BEDFORD — Constructing wireless communication facilities — specifically wireless towers — on properties that would formerly have required rezoning for approval may become a less arduous process with a proposed amendment to Bedford County’s zoning ordinance.
Supervisors unanimously moved to allow the county planning commission to amend the Bedford County zoning ordinance to allow Class 3 and 4 wireless towers — the tallest towers of the four “classes” available — to be constructed on properties of certain zoning which currently prohibits these classes of facilities. The amendment would especially target proposed wireless communication facilities on land owned, leased, or otherwise controlled by an adjoining jurisdiction within Bedford County borders, and require a special use permit instead of rezoning.
If the proposed zoning ordinance amendment passes, it would allow wireless towers to go up faster around the county and help fast-track broadband initiatives.
“These towers do bring broadband capabilities with them,” said Jordan Mitchell, director of community development for Bedford County.
The original zoning ordinance amendment requested was to allow construction of wireless communication facilities by right on Bedford County properties owned or somehow controlled by a locality adjoining Bedford County.
District 7 Supervisor Tammy Parker moved to amend the zoning ordinance text to require approval of a special use permit for constructing a wireless communication facility, rather than by right. District 4 Supervisor John Sharp agreed. Requiring a special use permit would be an easier, more efficient process than rezoning, but would let Bedford County and its residents to keep a hand in the activities.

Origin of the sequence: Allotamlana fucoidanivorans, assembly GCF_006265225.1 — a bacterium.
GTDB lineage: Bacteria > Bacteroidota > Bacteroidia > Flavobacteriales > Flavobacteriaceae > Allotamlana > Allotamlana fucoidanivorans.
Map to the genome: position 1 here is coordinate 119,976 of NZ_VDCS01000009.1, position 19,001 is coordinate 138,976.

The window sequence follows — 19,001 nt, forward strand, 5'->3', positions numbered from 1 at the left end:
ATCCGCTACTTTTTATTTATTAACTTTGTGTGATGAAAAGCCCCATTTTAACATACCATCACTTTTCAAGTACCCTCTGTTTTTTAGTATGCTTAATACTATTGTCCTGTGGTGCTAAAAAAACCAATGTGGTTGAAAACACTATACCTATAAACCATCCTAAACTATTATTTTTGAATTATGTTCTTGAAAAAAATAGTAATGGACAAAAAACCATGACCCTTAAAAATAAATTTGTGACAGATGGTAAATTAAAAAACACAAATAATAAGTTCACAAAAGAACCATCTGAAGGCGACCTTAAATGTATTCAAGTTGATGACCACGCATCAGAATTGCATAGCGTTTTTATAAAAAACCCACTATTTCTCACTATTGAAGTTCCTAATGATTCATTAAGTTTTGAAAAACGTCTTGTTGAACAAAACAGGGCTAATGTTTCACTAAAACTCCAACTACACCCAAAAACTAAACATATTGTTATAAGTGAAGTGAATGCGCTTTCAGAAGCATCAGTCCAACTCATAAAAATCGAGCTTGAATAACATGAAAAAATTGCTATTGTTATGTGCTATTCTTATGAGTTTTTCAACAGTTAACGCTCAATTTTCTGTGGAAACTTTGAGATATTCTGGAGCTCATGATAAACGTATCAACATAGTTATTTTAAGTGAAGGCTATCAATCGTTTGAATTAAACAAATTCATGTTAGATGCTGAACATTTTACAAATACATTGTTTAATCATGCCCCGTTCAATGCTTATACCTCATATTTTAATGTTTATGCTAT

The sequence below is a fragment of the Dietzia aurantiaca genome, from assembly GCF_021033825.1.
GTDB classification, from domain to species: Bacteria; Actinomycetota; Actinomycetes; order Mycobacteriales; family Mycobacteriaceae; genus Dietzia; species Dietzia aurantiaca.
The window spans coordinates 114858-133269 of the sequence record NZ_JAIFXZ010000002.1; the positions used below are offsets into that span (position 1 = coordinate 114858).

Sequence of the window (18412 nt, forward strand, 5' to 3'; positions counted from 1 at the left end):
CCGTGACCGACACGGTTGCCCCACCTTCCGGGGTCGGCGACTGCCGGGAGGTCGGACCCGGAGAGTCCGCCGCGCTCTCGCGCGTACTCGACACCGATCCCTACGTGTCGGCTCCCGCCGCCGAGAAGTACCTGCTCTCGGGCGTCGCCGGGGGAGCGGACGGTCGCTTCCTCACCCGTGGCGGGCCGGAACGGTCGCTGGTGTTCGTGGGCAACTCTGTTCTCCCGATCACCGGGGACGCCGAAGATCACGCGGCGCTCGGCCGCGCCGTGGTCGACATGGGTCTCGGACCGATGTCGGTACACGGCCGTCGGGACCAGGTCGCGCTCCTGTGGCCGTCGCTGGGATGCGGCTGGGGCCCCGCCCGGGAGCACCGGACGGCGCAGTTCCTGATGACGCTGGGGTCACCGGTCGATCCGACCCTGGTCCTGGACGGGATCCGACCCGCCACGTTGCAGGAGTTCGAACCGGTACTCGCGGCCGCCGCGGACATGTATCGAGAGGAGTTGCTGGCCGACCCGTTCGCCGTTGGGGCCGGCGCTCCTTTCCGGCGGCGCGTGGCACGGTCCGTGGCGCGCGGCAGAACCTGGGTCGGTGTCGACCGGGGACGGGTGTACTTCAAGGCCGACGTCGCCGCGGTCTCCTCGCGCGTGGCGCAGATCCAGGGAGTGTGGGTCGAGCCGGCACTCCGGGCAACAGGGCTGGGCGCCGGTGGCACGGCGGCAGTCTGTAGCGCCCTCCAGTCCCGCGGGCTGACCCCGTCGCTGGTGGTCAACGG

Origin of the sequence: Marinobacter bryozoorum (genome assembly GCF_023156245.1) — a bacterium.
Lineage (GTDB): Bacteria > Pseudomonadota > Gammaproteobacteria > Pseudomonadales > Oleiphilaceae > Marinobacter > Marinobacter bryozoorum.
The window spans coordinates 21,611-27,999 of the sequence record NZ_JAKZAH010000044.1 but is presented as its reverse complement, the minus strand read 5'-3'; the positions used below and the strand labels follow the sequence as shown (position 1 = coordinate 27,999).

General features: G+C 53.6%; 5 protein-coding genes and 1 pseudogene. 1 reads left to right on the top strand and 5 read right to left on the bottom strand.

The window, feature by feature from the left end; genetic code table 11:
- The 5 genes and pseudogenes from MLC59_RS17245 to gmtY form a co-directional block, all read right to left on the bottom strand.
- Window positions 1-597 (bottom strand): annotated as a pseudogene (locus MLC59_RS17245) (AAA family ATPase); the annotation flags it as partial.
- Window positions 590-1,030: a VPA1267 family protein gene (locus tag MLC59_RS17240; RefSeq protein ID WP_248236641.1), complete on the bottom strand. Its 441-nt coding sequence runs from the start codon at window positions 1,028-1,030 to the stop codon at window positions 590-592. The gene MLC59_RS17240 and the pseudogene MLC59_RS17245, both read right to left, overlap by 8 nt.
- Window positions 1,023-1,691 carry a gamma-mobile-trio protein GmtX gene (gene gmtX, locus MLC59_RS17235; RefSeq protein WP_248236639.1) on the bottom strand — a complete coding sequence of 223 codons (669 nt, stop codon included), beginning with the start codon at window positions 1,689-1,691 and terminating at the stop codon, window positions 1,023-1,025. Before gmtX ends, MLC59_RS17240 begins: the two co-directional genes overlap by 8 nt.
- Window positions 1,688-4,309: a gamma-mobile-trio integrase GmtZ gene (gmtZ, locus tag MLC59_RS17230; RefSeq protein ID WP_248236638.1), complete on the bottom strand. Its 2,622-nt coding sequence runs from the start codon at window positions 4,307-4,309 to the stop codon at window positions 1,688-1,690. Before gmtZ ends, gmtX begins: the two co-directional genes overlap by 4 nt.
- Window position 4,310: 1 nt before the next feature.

Sharp added he expected the board most often would approve special use permits for wireless towers, since they would serve to expand broadband infrastructure and help the county deliver on its goal of providing reliable high-speed internet access to underserved and unserved areas of the county.
“It’s in the interest of the citizens within our community to have the tower, but I’d at least like to have an out, just in case,” Sharp said.
The text amendment came after Cellco Partnership, under Verizon Wireless, requested to construct a Class 4 wireless tower on a residential-zoned land parcel owned by the City of Lynchburg within Bedford County borders, in the Boonsboro area. Cellco Partnership would contract with both the City of Lynchburg and Bedford County to develop on the land.
Several residents in the area spoke Tuesday in support of the proposed tower and zoning ordinance amendment. Each speaker said for years they had been unable to obtain reliable, high-speed internet where they lived, and the need had become more critical with working and schooling from home due to the COVID-19 pandemic. Having the proposed tower would give them options to obtain a much-needed broadband resource, they said.
“We’ve been in the dark ages for 30 years. We’d love to get out,” said Bob Platt, a 30-year resident on Audubon Drive. “We’ve tried everything that’s come along.”
District 5 Supervisor Tommy Scott said broadband expansion is a top priority for supervisors and the county.
“I think we ought to do whatever we can to speed the process up,” he said before casting his vote in favor of the ordinance amendment.
The Bedford County Planning Commission will review the text amendment before presenting a final recommendation to the board of supervisors for official action and possible adoption in a future meeting.